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University of Sussex

Psychology with Cognitive Science

UCAS Code: CG87
BSc (Hons) 3 years full-time 2017
Ucas points guide

136-144

% applicants receiving offers

71%

Subjects
  • Psychology
  • Artificial intelligence
Student score
80% MED
73% MED
% employed or in further study
96% MED
91% MED
Average graduate salary
£19k HIGH
£25k MED
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What do you need to get in?

Source: UCAS

Main entry requirements

A level
AAB-AAA

Scottish Highers
AAABB

Scottish Advanced Highers
AAA-AAB

BTEC Diploma
Not Available

BTEC Level 3 Diploma
DD

BTEC Level 3 Subsidiary Diploma
D

BTEC Level 3 Extended Diploma
DDD

International Baccalaureate
35

UCAS tariff points
Not Available

If your qualifications aren’t listed here, you can use our UCAS points guide of 136-144 and refer to the university’s website for full details of all entry routes and requirements.

The real story about entry requirements

% applicants receiving offers

71%

Provided by UCAS, this is the percentage of applicants who were offered a place on the course last year. Note that not all applicants receiving offers will take up the place, so this figure is likely to differ from applicants to places.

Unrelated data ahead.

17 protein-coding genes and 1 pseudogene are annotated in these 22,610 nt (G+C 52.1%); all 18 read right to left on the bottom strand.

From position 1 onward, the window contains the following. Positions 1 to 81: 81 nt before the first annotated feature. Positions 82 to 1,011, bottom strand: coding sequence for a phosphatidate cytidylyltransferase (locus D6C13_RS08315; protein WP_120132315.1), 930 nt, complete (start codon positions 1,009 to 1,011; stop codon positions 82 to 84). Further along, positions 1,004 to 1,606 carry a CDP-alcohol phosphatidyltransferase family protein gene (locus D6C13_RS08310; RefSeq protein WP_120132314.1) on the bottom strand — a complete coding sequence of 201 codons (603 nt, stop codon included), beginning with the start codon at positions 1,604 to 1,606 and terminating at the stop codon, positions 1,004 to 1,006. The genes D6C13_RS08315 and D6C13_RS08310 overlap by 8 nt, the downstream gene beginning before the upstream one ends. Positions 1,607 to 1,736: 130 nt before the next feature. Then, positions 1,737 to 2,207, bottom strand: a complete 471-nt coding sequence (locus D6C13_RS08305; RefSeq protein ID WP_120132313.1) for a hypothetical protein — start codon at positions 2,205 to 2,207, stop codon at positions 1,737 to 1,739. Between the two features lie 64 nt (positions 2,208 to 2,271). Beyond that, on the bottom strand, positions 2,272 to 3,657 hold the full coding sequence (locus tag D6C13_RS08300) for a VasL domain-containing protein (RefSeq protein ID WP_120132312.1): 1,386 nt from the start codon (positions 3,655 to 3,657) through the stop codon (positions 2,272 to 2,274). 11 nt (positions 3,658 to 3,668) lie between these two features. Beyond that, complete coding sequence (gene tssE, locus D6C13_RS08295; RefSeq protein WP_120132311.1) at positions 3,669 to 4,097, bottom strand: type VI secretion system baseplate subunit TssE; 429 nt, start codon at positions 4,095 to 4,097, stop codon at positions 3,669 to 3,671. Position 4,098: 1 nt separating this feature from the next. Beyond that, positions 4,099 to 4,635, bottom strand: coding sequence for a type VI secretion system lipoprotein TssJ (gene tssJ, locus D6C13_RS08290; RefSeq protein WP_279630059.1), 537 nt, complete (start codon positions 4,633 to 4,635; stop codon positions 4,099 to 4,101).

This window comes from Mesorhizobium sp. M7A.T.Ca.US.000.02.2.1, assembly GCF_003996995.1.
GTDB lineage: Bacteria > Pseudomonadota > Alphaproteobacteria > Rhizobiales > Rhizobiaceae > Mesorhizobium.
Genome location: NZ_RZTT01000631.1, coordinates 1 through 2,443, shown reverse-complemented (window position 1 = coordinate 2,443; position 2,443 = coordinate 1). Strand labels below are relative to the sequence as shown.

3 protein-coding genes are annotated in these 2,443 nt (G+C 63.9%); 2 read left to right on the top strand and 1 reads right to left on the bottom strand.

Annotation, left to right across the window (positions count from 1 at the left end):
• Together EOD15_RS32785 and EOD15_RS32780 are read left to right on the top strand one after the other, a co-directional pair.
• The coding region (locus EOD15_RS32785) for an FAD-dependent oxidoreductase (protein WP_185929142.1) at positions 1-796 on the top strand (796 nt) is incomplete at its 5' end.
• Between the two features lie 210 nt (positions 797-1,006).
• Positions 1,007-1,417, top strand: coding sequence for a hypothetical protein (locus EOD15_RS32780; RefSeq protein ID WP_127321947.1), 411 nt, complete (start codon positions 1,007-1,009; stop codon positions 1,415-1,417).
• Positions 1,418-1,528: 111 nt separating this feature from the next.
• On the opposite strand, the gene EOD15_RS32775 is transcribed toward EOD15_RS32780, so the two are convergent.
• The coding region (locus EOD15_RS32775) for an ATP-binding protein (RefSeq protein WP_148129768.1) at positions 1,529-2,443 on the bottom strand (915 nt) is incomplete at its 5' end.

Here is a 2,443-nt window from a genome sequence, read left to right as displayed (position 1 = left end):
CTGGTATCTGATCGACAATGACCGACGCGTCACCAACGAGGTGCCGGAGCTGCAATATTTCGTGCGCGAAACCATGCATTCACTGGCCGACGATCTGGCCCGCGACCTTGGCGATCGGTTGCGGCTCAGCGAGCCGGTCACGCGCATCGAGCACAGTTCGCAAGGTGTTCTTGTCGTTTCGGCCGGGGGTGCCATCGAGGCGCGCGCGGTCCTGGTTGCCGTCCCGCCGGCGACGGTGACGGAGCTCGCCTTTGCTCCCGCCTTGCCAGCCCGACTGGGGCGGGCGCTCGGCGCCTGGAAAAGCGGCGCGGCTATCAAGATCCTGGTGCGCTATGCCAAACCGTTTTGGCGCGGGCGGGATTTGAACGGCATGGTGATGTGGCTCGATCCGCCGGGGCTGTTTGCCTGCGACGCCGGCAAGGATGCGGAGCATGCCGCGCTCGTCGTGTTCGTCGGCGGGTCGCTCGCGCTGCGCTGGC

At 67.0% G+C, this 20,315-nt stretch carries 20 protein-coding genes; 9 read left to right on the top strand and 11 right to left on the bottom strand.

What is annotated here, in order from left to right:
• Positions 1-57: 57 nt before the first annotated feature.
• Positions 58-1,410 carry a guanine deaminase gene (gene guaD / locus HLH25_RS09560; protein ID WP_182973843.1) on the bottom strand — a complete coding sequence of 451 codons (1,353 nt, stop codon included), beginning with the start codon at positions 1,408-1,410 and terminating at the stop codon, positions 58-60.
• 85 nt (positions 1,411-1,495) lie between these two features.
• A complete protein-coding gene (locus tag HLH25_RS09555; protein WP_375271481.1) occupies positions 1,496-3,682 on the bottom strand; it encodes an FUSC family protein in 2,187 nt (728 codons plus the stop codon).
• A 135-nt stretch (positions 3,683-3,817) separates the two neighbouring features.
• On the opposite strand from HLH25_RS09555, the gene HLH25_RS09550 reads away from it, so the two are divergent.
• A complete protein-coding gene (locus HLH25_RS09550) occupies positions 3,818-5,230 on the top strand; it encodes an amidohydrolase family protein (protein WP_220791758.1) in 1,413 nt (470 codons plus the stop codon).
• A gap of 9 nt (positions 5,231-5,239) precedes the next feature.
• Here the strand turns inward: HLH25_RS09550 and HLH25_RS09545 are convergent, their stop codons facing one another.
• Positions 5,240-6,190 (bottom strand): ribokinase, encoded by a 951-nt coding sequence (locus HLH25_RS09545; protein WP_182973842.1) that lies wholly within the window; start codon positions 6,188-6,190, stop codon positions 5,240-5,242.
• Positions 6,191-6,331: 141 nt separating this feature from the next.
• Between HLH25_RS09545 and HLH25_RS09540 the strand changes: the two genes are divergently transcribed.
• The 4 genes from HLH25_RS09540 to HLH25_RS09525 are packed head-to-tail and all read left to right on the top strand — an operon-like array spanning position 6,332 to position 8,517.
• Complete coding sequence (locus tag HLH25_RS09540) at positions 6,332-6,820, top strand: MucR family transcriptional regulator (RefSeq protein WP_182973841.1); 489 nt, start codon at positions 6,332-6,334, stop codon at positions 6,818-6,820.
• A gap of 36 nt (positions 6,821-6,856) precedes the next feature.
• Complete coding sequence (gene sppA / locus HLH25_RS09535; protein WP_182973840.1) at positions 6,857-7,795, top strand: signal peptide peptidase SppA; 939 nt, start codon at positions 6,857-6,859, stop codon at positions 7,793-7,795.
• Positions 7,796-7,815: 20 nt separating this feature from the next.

What does the numbers of applicants receiving course offers tell me?

Tuition fee & financial support

£9,250

Maximum annual fee for UK students. NHS-funded, sandwich or part-time course fees may vary.

If you live in:

  • Scotland and go to a Scottish university, you won’t pay tuition fees
  • Northern Ireland and go to an NI uni, you’ll pay £3,805 in tuition fees
  • Wales you’ll pay £3,810 in fees and get a tuition fee grant to cover the rest
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Will this course suit you?

Sources: UCAS & KIS

Every degree course is different, so it’s important to find one that suits your interests and matches the way you prefer to work – from the modules you’ll be studying to how you’ll be assessed. Top things to look for when comparing courses

Course description

The discipline of cognitive science has emerged in the last 30 years or so, drawing on the insights gained from computer modelling of the human mind. It brings together the disciplines of psychology, linguistics, philosophy and artificial intelligence, and hence provides an excellent complementary area of study to psychology.

Modules

University of Sussex

Sussex in spring

Sussex is a small campus uni set in the beautiful South Downs, right on the doorstep of the vibrant seaside resort of Brighton. You can study on the beach or just soak up the sun on campus, but hold on to your ice-cream because the seagulls are infamously cheeky! Did you know our pirate society was recently listed as one of the 10 weirdest societies in the country?

How you'll spend your time

  • Lectures / seminars
  • Independent study
  • Placement
19%
81%

Year 1

20%
80%

Year 2

10%
90%

Year 3

How you'll be assessed

  • Written exams
  • Coursework
  • Practical exams
48%
43%
9%

Year 1

62%
34%
4%